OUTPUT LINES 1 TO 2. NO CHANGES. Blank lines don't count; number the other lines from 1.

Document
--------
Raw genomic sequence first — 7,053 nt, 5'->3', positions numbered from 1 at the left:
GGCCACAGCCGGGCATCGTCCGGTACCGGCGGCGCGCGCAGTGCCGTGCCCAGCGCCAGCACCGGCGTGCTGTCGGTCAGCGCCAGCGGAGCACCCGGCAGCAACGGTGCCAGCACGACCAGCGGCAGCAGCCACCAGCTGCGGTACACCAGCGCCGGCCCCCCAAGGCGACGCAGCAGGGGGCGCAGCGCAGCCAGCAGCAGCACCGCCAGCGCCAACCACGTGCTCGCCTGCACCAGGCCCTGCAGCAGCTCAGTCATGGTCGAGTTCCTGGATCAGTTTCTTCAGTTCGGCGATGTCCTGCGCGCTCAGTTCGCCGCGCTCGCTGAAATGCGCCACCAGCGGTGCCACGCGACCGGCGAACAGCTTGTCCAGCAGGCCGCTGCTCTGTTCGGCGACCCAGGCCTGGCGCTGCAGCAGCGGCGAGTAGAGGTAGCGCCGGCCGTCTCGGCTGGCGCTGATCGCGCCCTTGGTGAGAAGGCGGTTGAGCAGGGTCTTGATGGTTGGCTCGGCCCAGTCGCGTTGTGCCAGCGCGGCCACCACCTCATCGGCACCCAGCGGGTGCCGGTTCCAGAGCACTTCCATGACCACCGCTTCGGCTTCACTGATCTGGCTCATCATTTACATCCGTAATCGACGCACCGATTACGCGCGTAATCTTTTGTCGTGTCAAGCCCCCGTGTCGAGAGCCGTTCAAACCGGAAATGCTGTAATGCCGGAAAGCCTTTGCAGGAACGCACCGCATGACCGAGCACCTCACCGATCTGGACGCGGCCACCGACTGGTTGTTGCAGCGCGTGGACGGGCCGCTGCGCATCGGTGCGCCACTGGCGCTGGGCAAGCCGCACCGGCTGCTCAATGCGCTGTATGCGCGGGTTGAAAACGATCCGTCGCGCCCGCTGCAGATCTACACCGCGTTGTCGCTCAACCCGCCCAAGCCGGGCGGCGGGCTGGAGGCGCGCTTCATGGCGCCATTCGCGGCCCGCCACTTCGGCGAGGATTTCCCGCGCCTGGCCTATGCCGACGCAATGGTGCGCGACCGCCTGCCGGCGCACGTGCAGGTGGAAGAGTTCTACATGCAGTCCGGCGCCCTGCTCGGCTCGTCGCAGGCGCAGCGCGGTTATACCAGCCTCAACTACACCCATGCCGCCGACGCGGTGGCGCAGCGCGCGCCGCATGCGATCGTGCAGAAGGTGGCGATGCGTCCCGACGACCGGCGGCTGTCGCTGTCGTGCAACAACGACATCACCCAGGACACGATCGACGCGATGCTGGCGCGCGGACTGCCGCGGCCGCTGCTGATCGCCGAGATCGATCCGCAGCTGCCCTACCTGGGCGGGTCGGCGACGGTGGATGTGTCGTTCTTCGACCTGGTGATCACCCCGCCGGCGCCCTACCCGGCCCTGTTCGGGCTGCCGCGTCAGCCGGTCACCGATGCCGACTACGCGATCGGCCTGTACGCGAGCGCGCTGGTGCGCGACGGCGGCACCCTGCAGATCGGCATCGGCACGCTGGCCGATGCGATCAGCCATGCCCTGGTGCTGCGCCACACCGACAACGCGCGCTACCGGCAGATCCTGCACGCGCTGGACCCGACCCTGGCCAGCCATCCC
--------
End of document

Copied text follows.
Raw genomic sequence first — 7,053 nt, 5'->3', positions numbered from 1 at the left:
GGCCACAGCCGGGCATCGTCCGGTACCGGCGGCGCGCGCAGTGCCGTGCCCAGCGCCAGCACCGGCGTGCTGTCGGTCAGCGCCAGCGGAGCACCCGGCAGCAACGGTGCCAGCACGACCAGCGGCAGCAGCCACCAGCTGCGGTACACCAGCGCCGGCCCCCCAAGGCGACGCAGCAGGGGGCGCAGCGCAGCCAGCAGCAGCACCGCCAGCGCCAACCACGTGCTCGCCTGCACCAGGCCCTGCAGCAGCTCAGTCATGGTCGAGTTCCTGGATCAGTTTCTTCAGTTCGGCGATGTCCTGCGCGCTCAGTTCGCCGCGCTCGCTGAAATGCGCCACCAGCGGTGCCACGCGACCGGCGAACAGCTTGTCCAGCAGGCCGCTGCTCTGTTCGGCGACCCAGGCCTGGCGCTGCAGCAGCGGCGAGTAGAGGTAGCGCCGGCCGTCTCGGCTGGCGCTGATCGCGCCCTTGGTGAGAAGGCGGTTGAGCAGGGTCTTGATGGTTGGCTCGGCCCAGTCGCGTTGTGCCAGCGCGGCCACCACCTCATCGGCACCCAGCGGGTGCCGGTTCCAGAGCACTTCCATGACCACCGCTTCGGCTTCACTGATCTGGCTCATCATTTACATCCGTAATCGACGCACCGATTACGCGCGTAATCTTTTGTCGTGTCAAGCCCCCGTGTCGAGAGCCGTTCAAACCGGAAATGCTGTAATGCCGGAAAGCCTTTGCAGGAACGCACCGCATGACCGAGCACCTCACCGATCTGGACGCGGCCACCGACTGGTTGTTGCAGCGCGTGGACGGGCCGCTGCGCATCGGTGCGCCACTGGCGCTGGGCAAGCCGCACCGGCTGCTCAATGCGCTGTATGCGCGGGTTGAAAACGATCCGTCGCGCCCGCTGCAGATCTACACCGCGTTGTCGCTCAACCCGCCCAAGCCGGGCGGCGGGCTGGAGGCGCGCTTCATGGCGCCATTCGCGGCCCGCCACTTCGGCGAGGATTTCCCGCGCCTGGCCTATGCCGACGCAATGGTGCGCGACCGCCTGCCGGCGCACGTGCAGGTGGAAGAGTTCTACATGCAGTCCGGCGCCCTGCTCGGCTCGTCGCAGGCGCAGCGCGGTTATACCAGCCTCAACTACACCCATGCCGCCGACGCGGTGGCGCAGCGCGCGCCGCATGCGATCGTGCAGAAGGTGGCGATGCGTCCCGACGACCGGCGGCTGTCGCTGTCGTGCAACAACGACATCACCCAGGACACGATCGACGCGATGCTGGCGCGCGGACTGCCGCGGCCGCTGCTGATCGCCGAGATCGATCCGCAGCTGCCCTACCTGGGCGGGTCGGCGACGGTGGATGTGTCGTTCTTCGACCTGGTGATCACCCCGCCGGCGCCCTACCCGGCCCTGTTCGGGCTGCCGCGTCAGCCGGTCACCGATGCCGACTACGCGATCGGCCTGTACGCGAGCGCGCTGGTGCGCGACGGCGGCACCCTGCAGATCGGCATCGGCACGCTGGCCGATGCGATCAGCCATGCCCTGGTGCTGCGCCACACCGACAACGCGCGCTACCGGCAGATCCTGCACGCGCTGGACCCGACCCTGGCCAGCCATCCC